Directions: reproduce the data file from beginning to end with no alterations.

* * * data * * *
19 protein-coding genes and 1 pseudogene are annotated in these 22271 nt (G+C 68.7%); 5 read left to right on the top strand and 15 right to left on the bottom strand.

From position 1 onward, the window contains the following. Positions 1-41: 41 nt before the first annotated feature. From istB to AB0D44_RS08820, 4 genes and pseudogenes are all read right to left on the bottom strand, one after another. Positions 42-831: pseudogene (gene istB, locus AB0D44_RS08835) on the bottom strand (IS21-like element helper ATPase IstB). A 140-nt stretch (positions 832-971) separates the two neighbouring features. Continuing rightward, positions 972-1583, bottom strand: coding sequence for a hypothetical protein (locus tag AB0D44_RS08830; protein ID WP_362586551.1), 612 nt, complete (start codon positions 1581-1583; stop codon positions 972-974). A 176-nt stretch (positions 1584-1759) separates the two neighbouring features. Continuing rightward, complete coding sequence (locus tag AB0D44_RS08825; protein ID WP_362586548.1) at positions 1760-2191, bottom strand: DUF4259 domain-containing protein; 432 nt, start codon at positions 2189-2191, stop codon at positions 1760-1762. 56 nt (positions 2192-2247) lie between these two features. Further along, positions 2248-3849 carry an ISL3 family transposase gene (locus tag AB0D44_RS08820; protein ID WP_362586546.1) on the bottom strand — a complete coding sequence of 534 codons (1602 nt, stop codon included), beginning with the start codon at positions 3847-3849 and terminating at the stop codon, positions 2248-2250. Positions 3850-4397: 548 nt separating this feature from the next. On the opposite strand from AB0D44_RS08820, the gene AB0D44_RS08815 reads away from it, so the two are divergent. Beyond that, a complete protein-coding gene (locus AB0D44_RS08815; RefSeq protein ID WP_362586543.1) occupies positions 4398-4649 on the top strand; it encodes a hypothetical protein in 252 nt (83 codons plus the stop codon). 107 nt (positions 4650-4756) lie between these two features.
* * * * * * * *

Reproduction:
19 protein-coding genes and 1 pseudogene are annotated in these 22271 nt (G+C 68.7%); 5 read left to right on the top strand and 15 right to left on the bottom strand.

From position 1 onward, the window contains the following. Positions 1-41: 41 nt before the first annotated feature. From istB to AB0D44_RS08820, 4 genes and pseudogenes are all read right to left on the bottom strand, one after another. Positions 42-831: pseudogene (gene istB, locus AB0D44_RS08835) on the bottom strand (IS21-like element helper ATPase IstB). A 140-nt stretch (positions 832-971) separates the two neighbouring features. Continuing rightward, positions 972-1583, bottom strand: coding sequence for a hypothetical protein (locus tag AB0D44_RS08830; protein ID WP_362586551.1), 612 nt, complete (start codon positions 1581-1583; stop codon positions 972-974). A 176-nt stretch (positions 1584-1759) separates the two neighbouring features. Continuing rightward, complete coding sequence (locus tag AB0D44_RS08825; protein ID WP_362586548.1) at positions 1760-2191, bottom strand: DUF4259 domain-containing protein; 432 nt, start codon at positions 2189-2191, stop codon at positions 1760-1762. 56 nt (positions 2192-2247) lie between these two features. Further along, positions 2248-3849 carry an ISL3 family transposase gene (locus tag AB0D44_RS08820; protein ID WP_362586546.1) on the bottom strand — a complete coding sequence of 534 codons (1602 nt, stop codon included), beginning with the start codon at positions 3847-3849 and terminating at the stop codon, positions 2248-2250. Positions 3850-4397: 548 nt separating this feature from the next. On the opposite strand from AB0D44_RS08820, the gene AB0D44_RS08815 reads away from it, so the two are divergent. Beyond that, a complete protein-coding gene (locus AB0D44_RS08815; RefSeq protein ID WP_362586543.1) occupies positions 4398-4649 on the top strand; it encodes a hypothetical protein in 252 nt (83 codons plus the stop codon). 107 nt (positions 4650-4756) lie between these two features.